Climate change, terrorism, child trafficking, illicit arms trade, humanitarian emergencies and mass migration can only be solved through co-operation and shared responsibility. Making the case for openness and unity may fly in the face of the current mood in many countries. But the argument for multilateralism is more compelling than ever.

Developing a new narrative around global partnership, and one that people everywhere can relate to, is paramount. So too is the need for governments to start delegating real authority in order to solve the world’s greatest problems, and to invite emerging markets to play a greater role.

Cynics will argue that it takes a war to bring about an act of creation and that institutions cannot be changed from within. But we must prove them wrong. As some of the global challenges become ever more urgent, the case for co-operation will get stronger and issues such as climate change may well become catalysts for a genuine shift in thinking and behaviour.

Thirdly, business executives and investors have now a unique opportunity to earn a license to lead. The call that Kofi Annan put out in 1999 led to the launch of a global movement. A growing number of companies across all continents have started the journey of reconciling societal priorities with corporate missions, strategies and operations based on universal principles.

Some prominent executives are already leading by example, and are speaking with voices of reason. However, we need greater corporate statesmanship to give markets a human face, to improve conditions for workers, the environment and across broader governance affairs, especially anti-corruption. These efforts now need to accelerate and the many fence sitters who still operate on the dogma of short-term profits need join the movement to make it more impactful.

Investors have been slow in realising that the framework conditions for market success have changed. In an era of transparency, the societal and environmental implications of investor behaviour can no longer be externalised. They must be accounted for and priced. As empirical evidence grows that corporate responsibility and good economic performance are directly linked, there is hope that the world of finance will re-align with the real needs of societies.

New investment methods are now available that are based on systematic assessments of societal implications and importantly, they can be scaled. Indeed, it is within our reach to change markets from within as more people can now direct capital towards sustainable companies that create the jobs, solutions and products we need. Markets genuinely now have a chance of becoming part of the solution.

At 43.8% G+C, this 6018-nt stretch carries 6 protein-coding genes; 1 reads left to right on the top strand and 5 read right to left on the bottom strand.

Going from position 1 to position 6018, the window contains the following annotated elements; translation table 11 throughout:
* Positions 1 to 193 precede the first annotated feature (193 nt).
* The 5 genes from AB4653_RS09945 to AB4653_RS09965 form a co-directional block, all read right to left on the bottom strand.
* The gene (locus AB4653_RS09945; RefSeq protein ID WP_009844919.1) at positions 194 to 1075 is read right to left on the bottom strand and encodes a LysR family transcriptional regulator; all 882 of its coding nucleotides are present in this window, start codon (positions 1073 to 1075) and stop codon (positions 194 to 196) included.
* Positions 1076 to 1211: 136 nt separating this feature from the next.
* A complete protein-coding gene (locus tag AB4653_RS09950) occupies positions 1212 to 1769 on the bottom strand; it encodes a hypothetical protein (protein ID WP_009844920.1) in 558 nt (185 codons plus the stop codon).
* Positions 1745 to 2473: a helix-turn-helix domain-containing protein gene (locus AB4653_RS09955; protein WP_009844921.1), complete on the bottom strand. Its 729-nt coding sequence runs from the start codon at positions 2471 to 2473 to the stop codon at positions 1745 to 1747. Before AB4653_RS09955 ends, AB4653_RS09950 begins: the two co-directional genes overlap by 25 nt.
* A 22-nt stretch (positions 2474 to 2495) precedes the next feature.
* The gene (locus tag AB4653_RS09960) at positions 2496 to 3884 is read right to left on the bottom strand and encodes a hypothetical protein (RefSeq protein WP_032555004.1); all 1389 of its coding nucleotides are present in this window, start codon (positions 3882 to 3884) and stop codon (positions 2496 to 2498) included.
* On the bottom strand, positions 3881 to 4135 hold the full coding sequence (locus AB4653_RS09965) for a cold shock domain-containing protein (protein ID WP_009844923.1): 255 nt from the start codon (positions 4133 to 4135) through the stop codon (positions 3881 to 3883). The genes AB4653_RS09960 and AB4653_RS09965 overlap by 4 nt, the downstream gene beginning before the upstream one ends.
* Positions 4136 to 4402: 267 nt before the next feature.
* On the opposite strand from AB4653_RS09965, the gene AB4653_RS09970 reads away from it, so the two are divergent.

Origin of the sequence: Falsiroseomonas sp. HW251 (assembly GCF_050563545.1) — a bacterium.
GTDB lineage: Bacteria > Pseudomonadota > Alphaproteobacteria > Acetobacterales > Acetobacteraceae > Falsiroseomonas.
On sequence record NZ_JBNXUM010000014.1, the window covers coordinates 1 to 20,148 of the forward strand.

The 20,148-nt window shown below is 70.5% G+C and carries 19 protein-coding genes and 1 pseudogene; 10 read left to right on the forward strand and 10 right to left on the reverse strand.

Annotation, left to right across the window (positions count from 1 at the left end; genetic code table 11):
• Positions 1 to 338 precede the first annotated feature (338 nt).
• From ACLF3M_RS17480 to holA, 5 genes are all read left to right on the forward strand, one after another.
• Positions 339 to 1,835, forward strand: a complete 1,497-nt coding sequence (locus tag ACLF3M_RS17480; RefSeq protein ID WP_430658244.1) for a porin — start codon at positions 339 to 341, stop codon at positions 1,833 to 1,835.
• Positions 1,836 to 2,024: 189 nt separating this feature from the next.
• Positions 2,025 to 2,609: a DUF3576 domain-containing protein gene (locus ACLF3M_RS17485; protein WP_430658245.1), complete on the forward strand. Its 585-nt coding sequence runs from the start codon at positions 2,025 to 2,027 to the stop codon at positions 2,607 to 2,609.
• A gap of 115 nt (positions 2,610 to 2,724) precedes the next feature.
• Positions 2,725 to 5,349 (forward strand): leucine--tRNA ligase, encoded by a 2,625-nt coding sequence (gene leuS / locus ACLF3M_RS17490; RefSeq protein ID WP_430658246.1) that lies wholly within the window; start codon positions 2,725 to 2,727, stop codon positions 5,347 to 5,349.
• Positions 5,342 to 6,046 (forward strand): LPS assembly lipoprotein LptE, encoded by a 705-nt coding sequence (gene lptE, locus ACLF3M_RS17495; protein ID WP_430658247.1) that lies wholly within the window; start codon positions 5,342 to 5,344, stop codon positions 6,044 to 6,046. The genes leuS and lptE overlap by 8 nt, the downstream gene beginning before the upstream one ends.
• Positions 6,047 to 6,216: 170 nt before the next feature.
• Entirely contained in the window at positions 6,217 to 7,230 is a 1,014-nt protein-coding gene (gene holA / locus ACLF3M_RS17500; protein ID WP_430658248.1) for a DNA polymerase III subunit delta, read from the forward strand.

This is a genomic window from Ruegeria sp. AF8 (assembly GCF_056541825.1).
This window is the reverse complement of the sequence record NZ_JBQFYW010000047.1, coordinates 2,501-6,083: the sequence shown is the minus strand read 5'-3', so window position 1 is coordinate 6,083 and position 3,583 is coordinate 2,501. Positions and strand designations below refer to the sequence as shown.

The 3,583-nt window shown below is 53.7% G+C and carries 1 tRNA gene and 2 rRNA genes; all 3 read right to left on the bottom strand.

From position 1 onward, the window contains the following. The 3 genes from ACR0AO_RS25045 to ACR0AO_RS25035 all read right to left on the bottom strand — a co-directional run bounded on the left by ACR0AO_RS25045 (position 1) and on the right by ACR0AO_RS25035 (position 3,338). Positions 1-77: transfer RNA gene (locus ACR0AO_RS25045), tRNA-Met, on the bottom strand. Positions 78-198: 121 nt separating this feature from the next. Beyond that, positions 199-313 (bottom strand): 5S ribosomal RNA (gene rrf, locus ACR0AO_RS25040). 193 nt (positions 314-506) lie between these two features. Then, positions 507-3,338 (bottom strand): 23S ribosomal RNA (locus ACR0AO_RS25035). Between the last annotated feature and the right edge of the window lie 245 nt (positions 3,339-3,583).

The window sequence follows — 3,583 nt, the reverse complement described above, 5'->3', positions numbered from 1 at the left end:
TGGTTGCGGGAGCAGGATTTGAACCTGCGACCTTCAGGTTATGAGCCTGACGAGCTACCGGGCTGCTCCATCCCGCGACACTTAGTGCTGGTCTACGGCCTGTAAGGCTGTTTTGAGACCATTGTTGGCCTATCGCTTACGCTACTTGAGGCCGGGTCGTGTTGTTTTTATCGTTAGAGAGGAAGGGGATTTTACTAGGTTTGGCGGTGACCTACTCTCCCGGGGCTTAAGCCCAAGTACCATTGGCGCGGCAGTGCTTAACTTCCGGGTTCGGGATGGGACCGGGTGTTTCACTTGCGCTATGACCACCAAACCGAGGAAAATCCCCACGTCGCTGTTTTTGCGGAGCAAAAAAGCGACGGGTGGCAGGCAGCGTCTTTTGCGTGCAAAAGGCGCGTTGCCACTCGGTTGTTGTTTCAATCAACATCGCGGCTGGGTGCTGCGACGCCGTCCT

Lastly, we must all take personal responsibility in this new era of digital empowerment. More than ever before, there is a broad range of channels available to us through which we can express and shape opinion.

Digital empowerment has already led to major disruptions and as this year’s Edelman Trust Barometer showed, it has specifically led to an inversion of authority that has deep implications for trust in institutions and public offices. It has greatly accelerated the fragmentation of societies, even along ethnic lines. But as we are in the midst of this deep transformation where everybody can now construct their own echo chamber of beliefs and ideas, it is key that a fundamental sense of right and wrong becomes part of the new discourse.

And while we cannot expect that everybody will learn the lessons of history, we can at least insist on basic decency and universal values of ethics which must include non-violence, the golden rule of reciprocity and respect for others. Religious leaders, teachers and parents must now step up their efforts to ensure that mutual respect, compassion and acceptance are values that are not lost in this brave new digital landscape.

And so the race is on. In this uncertain world with its changing climate, rising inequality and increasingly polarised politics, the future now depends on our willingness to re-invent public policies for the people, on the desire to make international co-operation work, and on the ability of markets to be part of the solution rather than part of the problem. People have the power to make it all happen. We are the people.

Georg Kell is the founding and former executive director of the UN Global Compact and Vice President of asset manager Arabesque Partners.